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5 Robust Self-Love Practices that Actually Work

“I had to put the oxygen mask on myself before assisting others” – that’s what Sarah told me about life after a 30-year failed marriage. Essentially, what she was saying is she had to give herself some much-needed self-love before she could be of help to anyone else. I know St. Valentine’s day is coming and it seems the world is pressuring every single out there. If you don’t have a date planned, take the time to treat the most special someone in your life-yourself.

Self-love is at the core of what lifestyle choices we make, what relationships we get into, how successful we can be in our careers and more. This is why the first step of every journey should come from a place of love. In fact, self-love should guide us every step of the way. Here are five robust practices that will help you get started.

1. Awareness

If you are not self-aware, you are not in a position to distinguish which are the situations where you show a lack of self-love. As writer Eckhart Tolle has put it: “Be the silent watcher of your thoughts and behaviour.” Through observation of your thought patterns and your self-talk, you will see whether you are kind to yourself or judgemental. 

2. Acceptance

Whatever it is that you come to observe, you have to accept it. Don’t try to fight your negative self-talk with more thoughts that put you down. Instead, recognise that this is how you have been treating yourself up until now but it does not need to be this way anymore. Make a conscious decision to change it. I always like to remind myself that self-love is treating yourself the way you’d treat a dear friend. Would you ever intentionally say something harsh or offensive to a loved one? So why would you say it to yourself?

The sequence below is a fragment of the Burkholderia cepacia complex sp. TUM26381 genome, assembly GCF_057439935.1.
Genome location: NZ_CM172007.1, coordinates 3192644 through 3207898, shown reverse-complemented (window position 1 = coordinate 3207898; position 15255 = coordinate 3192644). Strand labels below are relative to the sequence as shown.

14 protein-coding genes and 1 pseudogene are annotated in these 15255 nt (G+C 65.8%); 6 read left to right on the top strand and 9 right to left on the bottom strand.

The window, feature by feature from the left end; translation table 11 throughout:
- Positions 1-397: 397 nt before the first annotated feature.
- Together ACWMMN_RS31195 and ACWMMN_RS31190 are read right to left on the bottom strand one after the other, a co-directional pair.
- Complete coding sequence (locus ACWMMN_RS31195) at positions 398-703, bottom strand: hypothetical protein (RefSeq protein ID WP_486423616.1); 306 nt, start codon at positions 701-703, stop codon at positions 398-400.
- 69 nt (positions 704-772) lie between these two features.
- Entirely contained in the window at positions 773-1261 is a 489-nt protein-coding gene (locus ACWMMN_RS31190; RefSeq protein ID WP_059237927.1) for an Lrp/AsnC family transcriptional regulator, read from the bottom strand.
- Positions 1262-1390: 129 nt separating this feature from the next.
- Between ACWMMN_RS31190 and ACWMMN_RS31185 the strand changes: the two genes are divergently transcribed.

A big part of acceptance is also being open and honest about your shortcomings. Yes, we all have them and they are completely natural. As strange as it might sound, make a list of your flaws. No judgement, just be an observer. Then, go over your list and try to forgive yourself for each point on it. Accept that you are the way you are but these wrongs do not define you as long as you are making your best effort to work on and improve yourself.

3. Awesomeness jar

Now that you have cleared up your weaknesses, it is time to give yourself some credit for your strong sides. Often times we put much more energy into beating ourselves up for a mistake than into celebrating our daily victories. Here’s an idea I learned from Tim Ferriss that I have recommended to many over the years. Fill a jar, or bowl, or whatever object you fancy, with notes, writing on each of them something amazing you have done, achieved, tried. Let this be “a kind reminder to be kind to yourself”. Whenever you become aware of belittling self-talk, let go and grab a note from your jar of awesomeness. Yes, I am sure you have much more to be proud of than to resent. 

4. Prioritise self-care

Self-care is an outward expression of our inner self-love. It is not to be mistaken with keeping up with appearances to prove yourself to others. Honest self-care is done for the self, regardless of how someone else might see it. This can be something as small as taking 15 minutes to yourself, to meditate and collect your mind; or going to bed early so you can wake-up well-rested. Self-care is in the food you pick – whether it is nourishing or full of empty calories. You can dedicate a day to self-care, even if that day happens once a month, or every three months. A day to pamper yourself with a hair mask, a face massage, at-home aromatherapy and music that you enjoy.

5. Follow a passion

Honestly, I think making the time for our passions, or even the time to explore what these are if we think that we don’t have any, is still part of self-care. I’m setting it aside because it does deserve to be highlighted. When we put our drive into something we care about, we are doing ourselves, and the world, a service. It is through our passions that we are able to realise the most of our potential and be the best version of ourselves. The more we do what we love, the happier we are with ourselves. And let me just tell you – violence, arrogance, and bullying can never come from a place of self-love. 

Next time someone tries to equate (beware, that someone might be you) self-love to selfishness, think of this fundamental difference: self-love lets us connect to our highest self which is the greatest good we can ever do for others. Give yourself the love you might be longing for from someone else and you will receive it back multiplied. Why? Because what we focus on grows. So focus on self-love.